Her first collection, The Janus Hour (Oversteps Books, 2010), “is characterised by a view of the world that is quizzical, appraising, unflinching yet non-judgemental: this is how things look from here, it says; take it or leave it. Her poems address, with the same deft lightness of touch, both uncomfortable truths about our time and the surreal in the everyday, achieving a rare consistency of expression without ever being predictable.” – Jeremy Page, editor, The Frogmore Papers.

From N.Y. Poet and Editor, Russ Green


Thank you so much for doing this …

So, here are some of my thoughts on publications charging submission fees. I was co-editor for an NYC based independent press for 4 years. Our press did not charge for submissions. In fact we sent a check for $10. to those who’s work we accepted. We regularly received thank you notes and some were very surprised in a positive sense that not only didn’t we charge to submit, but we actually paid them. It really created some good PR. Later we changed it to a free book instead of the $10 check.

Of course, we need to put this into context. As I said, the press is based in New York City. When I was with them we sold a few hundred books a year and in addition, we also had a weekly reading where we passed around the hat. Also, there were a couple of special events a year where there was a small admission fee to see a high-profile name we would have featuring for us. While certainly no one was getting rich. Anyone who knows anything about small independent presses knows that to simply break even at the end of the year is a triumph and to actually turn a profit of any amount is cause for celebration. We were always able to achieve this at least one of these goals and sometimes both. All of the editors, including myself, were unpaid as is the case for most independent presses I believe. It was a labor of love.

Now, I can understand a press operating out of some small Midwest town where they are not going to sell the same volume of books as we did in New York or take in the same amounts at regular readings and special events, (Not that it was a lot). In this context I can see a small admission fee being perfectly justified. Now this is a double-edged sword though. While it takes care of the problem of funding a publication it will also cut down on the number of submissions. Lets face it, most poets and writers don’t exactly have a lot of disposable income if any. I think we all know of some exceptions, but by and large, not really. So, most are going to look for presses with free submissions and if there is a fee there would have to be some prestige in order to sway us to part with that money and we would be talking 5 or 10 dollars max. I think a better way to generate extra revenue in regards to small presses is to hold a contest, either a chapbook contest or a poetry contest where there is a prize, usually monetary with an award and sometimes a ceremonial reading event where there are often raffles to generate a few bucks.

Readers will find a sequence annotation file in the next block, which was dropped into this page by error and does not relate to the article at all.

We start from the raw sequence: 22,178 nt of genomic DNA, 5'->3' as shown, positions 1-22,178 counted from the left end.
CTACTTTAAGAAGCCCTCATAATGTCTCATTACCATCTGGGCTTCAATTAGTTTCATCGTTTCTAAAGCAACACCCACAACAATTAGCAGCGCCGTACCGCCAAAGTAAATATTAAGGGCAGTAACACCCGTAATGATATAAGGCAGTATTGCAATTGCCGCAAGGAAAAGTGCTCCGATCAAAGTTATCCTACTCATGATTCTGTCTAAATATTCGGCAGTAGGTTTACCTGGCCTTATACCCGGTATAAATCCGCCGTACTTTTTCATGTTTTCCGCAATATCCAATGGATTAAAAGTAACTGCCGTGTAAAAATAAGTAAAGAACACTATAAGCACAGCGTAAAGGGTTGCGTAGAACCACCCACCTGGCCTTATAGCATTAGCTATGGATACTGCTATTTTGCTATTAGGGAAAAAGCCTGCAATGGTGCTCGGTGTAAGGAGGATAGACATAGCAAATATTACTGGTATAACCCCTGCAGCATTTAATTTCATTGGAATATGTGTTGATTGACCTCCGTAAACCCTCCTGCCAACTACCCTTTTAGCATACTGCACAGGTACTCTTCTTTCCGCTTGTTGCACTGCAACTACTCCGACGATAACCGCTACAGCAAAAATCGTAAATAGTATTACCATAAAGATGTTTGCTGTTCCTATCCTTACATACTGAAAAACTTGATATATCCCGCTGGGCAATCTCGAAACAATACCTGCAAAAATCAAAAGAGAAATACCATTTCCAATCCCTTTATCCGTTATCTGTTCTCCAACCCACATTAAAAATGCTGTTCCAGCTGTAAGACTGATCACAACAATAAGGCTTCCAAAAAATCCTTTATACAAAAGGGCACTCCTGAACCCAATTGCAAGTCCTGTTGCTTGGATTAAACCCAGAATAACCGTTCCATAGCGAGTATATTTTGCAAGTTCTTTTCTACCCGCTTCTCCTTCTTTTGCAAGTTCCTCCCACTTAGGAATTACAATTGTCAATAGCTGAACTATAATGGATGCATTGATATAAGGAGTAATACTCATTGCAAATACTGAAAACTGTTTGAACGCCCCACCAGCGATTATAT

To be perfectly honest I haven’t submitted to a lot of journals. I have here and there over the years in addition to having my book out, but I haven’t submitted enough to consider myself an expert in the workings of presses across the country and I only worked with the one publication. So, any inside perspective is limited to that. On the other hand I’ve been active on the scene for a good fifteen years now so I’ve seen and heard a lot in addition to my first hand experience. So, those are the thoughts of a former NYC based co-editor, host and curator living on Long Island now just enjoying the writing process and looking forward to receiving the rejection letters and hopefully a few acceptances instead of being the one sending them out.

Russ Green

RUSS GREEN is a Graduate of Hofstra University. Over the years he has been co-editor at Great Weather for Media and has put on poetry and arts events around Long Island and New York city in addition to hosting and curating poetry stages at various festivals.

Russ has read his work from New York to New Orleans to Santa Fe and cities in between. He is currently focusing on humanitarian based events. His first book, Gimme Back My Radio, is out with Night Ballet Press. In addition, Russ has been published in a number of anthologies. He can usually be found communing with the mountains in Vermont with interesting artist friends or roaming the docks of Port Jefferson Harbor at night looking for signs of life in the starry night sky.

From poet and blogger, Kim Whysall-Hammond


Personally, I will not submit to any journal that charges a fee on principle.

They have 2 advantages to the journal — a source of income, and a reduction in the size of their reading pile.

However, reading fees exclude those who cannot pay, are excluding and non-compliant with any sort of diversity policy.  They will act to twist and distort the sort of poetry published.

What is even  more invidious is the partial reading fee — “we don’t charge a reading fee, but if you pay us, we will read yours first”

Kim Whysall-Hammond  (The Cheeseseller’s Wife, Anything and Everyting, but mostly Poetry)

Mendes Biondo speaks here of vanity book publishers.  I am not opposed to self-publishing – in fact, encourage it under certain circumstances – but I am not a fan of vanity presses. A subject for another day.

From Poet, Journalist, Editor and Publisher, Mendes Biondo

I’m very near to the post you wrote about the literary journal that asked a large fee for a simple submission. I can understand that they need moneys to continue their efforts but I’m afraid that their behaviour could be the beginning of what is happening now in Italy. It’s a sort of “literary mafia” here. So I felt the need to speak about our situation. I love your work as The BeZine and The Poet By Day and I love American and English magazines because this kind of dirty thing is not as prevalent, especially in EnglandI give you the permission to quote my name. I’m too angry with those Italian publishing houses to hide myself.